Demographics, socioeconomic characteristics and certain health data were collected at inclusion using a face-to-face questionnaire administered by research assistants. One year later, the participants were contacted again by phone and invited to an interview with the same research assistant, who completed a final questionnaire. No major protocol changes were made to the inclusion criteria or the treatment interventions during the study. The five research assistants (one per location) met six times in total in order to standardize the interventions and to complete the baseline and final questionnaires in a similar manner.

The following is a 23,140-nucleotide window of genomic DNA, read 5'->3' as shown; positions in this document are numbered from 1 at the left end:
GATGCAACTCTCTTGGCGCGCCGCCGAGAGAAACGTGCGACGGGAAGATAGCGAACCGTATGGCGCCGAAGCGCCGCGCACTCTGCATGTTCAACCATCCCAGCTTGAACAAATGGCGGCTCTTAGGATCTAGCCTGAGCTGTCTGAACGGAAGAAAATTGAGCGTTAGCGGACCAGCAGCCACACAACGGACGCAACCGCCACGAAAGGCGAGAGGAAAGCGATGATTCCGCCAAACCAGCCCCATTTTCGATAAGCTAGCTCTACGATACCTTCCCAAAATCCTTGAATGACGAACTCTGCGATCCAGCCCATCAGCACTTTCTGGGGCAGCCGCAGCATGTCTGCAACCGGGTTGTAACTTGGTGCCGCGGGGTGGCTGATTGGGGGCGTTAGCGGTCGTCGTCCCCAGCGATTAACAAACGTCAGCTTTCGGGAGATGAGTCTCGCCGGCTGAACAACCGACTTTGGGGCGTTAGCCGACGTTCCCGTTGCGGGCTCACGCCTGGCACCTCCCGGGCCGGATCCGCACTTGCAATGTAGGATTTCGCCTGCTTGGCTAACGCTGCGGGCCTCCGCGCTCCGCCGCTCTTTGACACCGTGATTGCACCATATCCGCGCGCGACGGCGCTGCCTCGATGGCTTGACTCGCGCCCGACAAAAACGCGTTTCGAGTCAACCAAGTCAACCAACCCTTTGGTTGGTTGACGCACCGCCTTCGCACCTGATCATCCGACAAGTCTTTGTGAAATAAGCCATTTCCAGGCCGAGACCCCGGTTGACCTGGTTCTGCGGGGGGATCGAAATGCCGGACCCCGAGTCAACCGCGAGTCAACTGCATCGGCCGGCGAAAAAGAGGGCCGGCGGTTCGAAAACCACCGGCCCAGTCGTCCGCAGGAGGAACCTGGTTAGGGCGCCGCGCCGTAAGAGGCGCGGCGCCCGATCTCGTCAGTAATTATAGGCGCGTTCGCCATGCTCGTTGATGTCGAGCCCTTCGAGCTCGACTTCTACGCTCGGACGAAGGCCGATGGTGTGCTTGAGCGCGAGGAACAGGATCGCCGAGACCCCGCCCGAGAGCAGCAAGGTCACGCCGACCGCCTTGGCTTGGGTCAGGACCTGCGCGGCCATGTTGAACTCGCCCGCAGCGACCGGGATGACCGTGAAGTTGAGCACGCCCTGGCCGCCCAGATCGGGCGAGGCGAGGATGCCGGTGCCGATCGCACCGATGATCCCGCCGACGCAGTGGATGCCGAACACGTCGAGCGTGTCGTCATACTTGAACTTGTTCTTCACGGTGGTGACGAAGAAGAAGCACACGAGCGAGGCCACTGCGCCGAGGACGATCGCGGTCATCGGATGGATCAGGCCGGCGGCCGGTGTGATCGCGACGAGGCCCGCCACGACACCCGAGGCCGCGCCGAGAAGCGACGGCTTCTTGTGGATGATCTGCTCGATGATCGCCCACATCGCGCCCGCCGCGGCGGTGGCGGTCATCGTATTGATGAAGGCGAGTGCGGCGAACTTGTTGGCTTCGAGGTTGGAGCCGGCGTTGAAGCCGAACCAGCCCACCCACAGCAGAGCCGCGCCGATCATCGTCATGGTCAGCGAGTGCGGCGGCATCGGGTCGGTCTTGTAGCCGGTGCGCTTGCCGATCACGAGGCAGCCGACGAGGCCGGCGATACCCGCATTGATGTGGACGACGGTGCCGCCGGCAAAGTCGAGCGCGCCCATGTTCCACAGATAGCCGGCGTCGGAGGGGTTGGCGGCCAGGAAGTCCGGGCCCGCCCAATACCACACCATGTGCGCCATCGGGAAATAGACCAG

When the study was designed, we initially wanted to study the effect of a social and preventive medicine consultation, as described in the introduction. An economist suggested that we add a third group to the study (the social worker group) to study the unique effect of reducing or eliminating financial barriers to access to health care. In practice, we observed a high variability in terms of health insurance (in Clichy’s ML, all the participants could very easily pretend to have complete health coverage because a local project was being tested), but also in terms of practices of the social workers. Furthermore, doctors and social workers worked together, and the need felt by young people to get the best health coverage was very low as soon as they assumed they were in good health. The social worker intervention gained meaning after the visit to the GP. Consequently, we assumed that the multi component intervention would be more effective. Therefore, we present in this paper the comparison between the intervention group and the control group to answer our main objective about the combined physician/social worker intervention. However, because the study was designed with the three groups, the methodology as well as the description of the trial profile are made with the three groups. The rest of the results are presented only for the intervention and control groups.